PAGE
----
I suppose it should be indicative of something that it's fully three weeks into the new year before I posted anything. What, I don't know, but I'm sure it must mean something.
At this point, I now have the traveller's cheques to pay for the operation in my possession. The tickets are booked, and my passport is ready. Wrong, but ready. I still have to prod Jessie into getting zir passport finished,
and at this point we're probably going to have to pay an expediting service or a fee or something, but we're out of time otherwise. After that, I still have to get all my monthly-bill people aware of the fact that I'm going to
miss March and possibly April and find out if there's anything I can do about that fact.
Once that's done, all I need to do is pack. That, I think, is going to end up being the hardest part of the preparation.
I'd be lying if I said I weren't nervous. I'm actually scared out of my wits. So many thing could go wrong, from a botch-job to not getting off the table, but all I can do is focus on the fact that the odds are in my favor and that once I'm healed and everything is said and done I'll be closer to having the body that I want. Some things I'll never get, and others will take more time, but the worst of it will be over.
That sort of leads into the next question. At that point, once the surgery is done, am I really still in transition? At what point, if any, do I stop being "transsexual"? I still talk about my experiences, and I have a lot of friends who knew me before, but as far as everyone's concerned, I'm just another woman. There's no question at work, at home, out in public. The few people who address me wrong usually end up red-faced for it as soon as they realize. When does the mantle of "transsexual" get dropped?
In the strictly clinical sense, it never does, of course. I will forever have the underlying body of a male, surgically and chemically altered to appear female, but I don't have the Curse, I can't bear children and my genes are standard male genes. However, none of those things matter in the realm of social contact, or should. None of those things matter at home, in bed, with friends, in public, at the mall, wherever. The realm in which the fact that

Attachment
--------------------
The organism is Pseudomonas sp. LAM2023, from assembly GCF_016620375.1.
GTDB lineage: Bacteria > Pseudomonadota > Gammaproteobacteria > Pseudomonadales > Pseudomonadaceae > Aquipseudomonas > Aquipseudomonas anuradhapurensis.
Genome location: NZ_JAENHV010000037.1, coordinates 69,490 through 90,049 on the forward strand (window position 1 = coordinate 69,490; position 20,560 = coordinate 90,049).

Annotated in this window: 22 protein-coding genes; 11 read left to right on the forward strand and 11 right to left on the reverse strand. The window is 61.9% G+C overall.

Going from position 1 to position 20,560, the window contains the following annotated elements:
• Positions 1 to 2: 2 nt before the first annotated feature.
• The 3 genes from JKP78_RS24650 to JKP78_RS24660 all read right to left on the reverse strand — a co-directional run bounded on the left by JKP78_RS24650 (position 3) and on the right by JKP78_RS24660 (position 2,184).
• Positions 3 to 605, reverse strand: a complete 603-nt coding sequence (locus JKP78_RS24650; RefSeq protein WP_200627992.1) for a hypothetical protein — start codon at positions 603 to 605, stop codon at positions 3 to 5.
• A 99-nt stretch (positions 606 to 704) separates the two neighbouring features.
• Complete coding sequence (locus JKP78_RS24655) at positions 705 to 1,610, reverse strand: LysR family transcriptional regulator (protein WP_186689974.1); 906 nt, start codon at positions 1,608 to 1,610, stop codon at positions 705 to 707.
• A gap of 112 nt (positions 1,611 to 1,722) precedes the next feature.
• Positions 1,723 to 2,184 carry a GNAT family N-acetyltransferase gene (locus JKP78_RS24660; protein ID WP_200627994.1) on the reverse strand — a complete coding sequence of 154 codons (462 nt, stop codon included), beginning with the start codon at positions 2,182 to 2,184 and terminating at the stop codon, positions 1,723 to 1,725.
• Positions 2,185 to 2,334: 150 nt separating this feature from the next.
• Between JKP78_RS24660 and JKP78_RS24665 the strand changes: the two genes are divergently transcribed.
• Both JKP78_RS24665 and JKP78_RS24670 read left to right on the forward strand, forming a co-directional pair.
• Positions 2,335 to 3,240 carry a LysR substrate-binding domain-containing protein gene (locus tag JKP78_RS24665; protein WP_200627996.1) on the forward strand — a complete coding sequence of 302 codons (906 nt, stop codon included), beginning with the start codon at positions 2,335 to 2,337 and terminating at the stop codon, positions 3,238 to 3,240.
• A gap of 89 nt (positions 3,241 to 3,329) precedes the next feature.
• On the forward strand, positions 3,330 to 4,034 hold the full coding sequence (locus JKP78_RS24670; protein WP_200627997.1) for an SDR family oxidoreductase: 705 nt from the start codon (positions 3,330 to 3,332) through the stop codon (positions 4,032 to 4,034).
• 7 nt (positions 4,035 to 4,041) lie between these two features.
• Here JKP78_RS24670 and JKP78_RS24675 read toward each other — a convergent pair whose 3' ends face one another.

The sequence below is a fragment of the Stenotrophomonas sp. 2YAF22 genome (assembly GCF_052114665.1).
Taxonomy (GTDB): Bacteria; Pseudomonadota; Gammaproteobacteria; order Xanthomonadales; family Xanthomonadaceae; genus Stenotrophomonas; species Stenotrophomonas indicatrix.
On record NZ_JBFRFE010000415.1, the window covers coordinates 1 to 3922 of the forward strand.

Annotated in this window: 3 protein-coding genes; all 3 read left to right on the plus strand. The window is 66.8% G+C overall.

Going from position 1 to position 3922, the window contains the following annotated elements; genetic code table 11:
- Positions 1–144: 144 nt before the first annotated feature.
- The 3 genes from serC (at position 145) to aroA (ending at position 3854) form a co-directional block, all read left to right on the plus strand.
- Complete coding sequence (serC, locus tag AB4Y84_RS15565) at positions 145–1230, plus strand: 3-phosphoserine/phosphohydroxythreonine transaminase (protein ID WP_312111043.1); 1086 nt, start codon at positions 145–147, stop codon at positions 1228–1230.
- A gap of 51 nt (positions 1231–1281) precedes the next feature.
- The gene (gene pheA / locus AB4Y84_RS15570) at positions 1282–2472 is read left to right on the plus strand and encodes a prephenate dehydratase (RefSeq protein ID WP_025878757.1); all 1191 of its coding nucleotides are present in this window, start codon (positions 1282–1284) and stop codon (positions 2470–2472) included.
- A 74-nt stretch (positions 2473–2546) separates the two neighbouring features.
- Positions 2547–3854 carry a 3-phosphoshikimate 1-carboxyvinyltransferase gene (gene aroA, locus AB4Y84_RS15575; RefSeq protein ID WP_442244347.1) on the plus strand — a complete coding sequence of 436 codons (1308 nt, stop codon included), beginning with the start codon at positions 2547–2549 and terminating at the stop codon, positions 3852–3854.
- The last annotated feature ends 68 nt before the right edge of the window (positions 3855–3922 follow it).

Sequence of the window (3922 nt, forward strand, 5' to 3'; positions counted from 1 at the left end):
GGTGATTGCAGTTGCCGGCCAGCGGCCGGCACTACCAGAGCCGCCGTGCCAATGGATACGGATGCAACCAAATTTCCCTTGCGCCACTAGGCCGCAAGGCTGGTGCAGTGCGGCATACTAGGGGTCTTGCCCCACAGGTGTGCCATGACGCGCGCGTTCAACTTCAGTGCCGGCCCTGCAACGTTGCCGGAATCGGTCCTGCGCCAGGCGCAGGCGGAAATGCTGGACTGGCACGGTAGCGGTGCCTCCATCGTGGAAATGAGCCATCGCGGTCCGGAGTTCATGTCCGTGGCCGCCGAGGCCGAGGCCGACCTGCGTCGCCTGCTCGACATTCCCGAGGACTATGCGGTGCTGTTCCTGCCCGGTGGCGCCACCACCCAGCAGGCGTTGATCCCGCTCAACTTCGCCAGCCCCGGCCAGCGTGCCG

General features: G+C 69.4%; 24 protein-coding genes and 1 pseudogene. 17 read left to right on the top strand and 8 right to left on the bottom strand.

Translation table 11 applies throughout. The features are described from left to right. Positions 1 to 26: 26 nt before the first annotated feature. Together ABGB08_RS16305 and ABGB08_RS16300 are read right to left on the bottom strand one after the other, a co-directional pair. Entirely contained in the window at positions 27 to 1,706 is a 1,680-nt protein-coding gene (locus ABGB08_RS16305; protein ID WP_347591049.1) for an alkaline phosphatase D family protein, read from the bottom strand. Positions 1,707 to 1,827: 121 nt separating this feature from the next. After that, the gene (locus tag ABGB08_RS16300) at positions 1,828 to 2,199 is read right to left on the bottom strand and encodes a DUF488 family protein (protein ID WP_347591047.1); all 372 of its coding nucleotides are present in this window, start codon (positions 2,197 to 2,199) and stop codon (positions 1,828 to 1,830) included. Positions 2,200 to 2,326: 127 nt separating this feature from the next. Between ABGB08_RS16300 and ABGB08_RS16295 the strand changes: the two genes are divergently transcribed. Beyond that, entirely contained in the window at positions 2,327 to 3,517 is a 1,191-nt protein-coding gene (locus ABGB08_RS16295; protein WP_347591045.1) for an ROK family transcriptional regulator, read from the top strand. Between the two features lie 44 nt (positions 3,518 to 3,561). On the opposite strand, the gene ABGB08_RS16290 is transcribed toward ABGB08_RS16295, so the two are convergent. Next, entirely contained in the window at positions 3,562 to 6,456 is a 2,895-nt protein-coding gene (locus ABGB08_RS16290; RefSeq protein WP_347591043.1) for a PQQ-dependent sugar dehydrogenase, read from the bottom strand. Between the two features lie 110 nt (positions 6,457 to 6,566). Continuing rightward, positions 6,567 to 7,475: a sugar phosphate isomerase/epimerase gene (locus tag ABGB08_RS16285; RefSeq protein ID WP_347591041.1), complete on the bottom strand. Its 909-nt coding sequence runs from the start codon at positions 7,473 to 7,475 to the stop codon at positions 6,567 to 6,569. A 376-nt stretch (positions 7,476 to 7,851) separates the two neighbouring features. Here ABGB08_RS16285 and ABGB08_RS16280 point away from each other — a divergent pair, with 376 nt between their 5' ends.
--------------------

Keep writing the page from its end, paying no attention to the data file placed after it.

all is not as it seems is frighteningly small and insignificant in comparison with the rest of my life. Why, then, persisit in holding to the label?
In some ways, it's a point of perverse pride. I've succeeded so far beyond my wildest dreams that I've now got people making snide comments about "those freaks" in my presence and never realizing the irony unless I point it out to them. Ultimately, if every person made it as well as I did or better, nobody would know we existed except for the brief time during which we actively changed from one state to another. Success means invisibility, and I'm not sure I like that fact.
I think I'd be far more open about my own state of being if I felt that in opening up to others, I'd be treated as I wished to be treated and not how I would have been treated before I began. There's still a lot of stigma attached to this, stigma I endured and overcame, but that should still have never have been there in the first place. It's a trap: to end the battles for others, I have to agree to fight other battles myself. The question is not why must we fight, but who fights and for what.
It's a problem for which I don't yet have a solution.